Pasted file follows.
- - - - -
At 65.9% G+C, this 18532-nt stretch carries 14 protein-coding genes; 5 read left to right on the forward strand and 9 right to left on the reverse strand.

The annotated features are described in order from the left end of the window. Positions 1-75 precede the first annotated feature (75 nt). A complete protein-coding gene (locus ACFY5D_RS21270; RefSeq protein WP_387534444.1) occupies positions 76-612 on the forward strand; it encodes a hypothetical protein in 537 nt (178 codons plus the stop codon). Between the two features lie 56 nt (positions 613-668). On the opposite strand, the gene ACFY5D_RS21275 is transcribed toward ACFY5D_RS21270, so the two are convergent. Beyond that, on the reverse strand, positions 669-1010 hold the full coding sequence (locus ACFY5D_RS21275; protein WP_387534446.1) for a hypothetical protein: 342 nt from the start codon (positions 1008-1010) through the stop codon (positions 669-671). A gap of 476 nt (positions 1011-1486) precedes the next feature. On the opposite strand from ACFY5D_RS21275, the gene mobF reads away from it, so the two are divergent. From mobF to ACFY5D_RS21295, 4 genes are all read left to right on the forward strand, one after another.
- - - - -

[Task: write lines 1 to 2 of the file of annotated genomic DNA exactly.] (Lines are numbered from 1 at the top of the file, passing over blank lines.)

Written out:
At 65.9% G+C, this 18532-nt stretch carries 14 protein-coding genes; 5 read left to right on the forward strand and 9 right to left on the reverse strand.

The annotated features are described in order from the left end of the window. Positions 1-75 precede the first annotated feature (75 nt). A complete protein-coding gene (locus ACFY5D_RS21270; RefSeq protein WP_387534444.1) occupies positions 76-612 on the forward strand; it encodes a hypothetical protein in 537 nt (178 codons plus the stop codon). Between the two features lie 56 nt (positions 613-668). On the opposite strand, the gene ACFY5D_RS21275 is transcribed toward ACFY5D_RS21270, so the two are convergent. Beyond that, on the reverse strand, positions 669-1010 hold the full coding sequence (locus ACFY5D_RS21275; protein WP_387534446.1) for a hypothetical protein: 342 nt from the start codon (positions 1008-1010) through the stop codon (positions 669-671). A gap of 476 nt (positions 1011-1486) precedes the next feature. On the opposite strand from ACFY5D_RS21275, the gene mobF reads away from it, so the two are divergent. From mobF to ACFY5D_RS21295, 4 genes are all read left to right on the forward strand, one after another.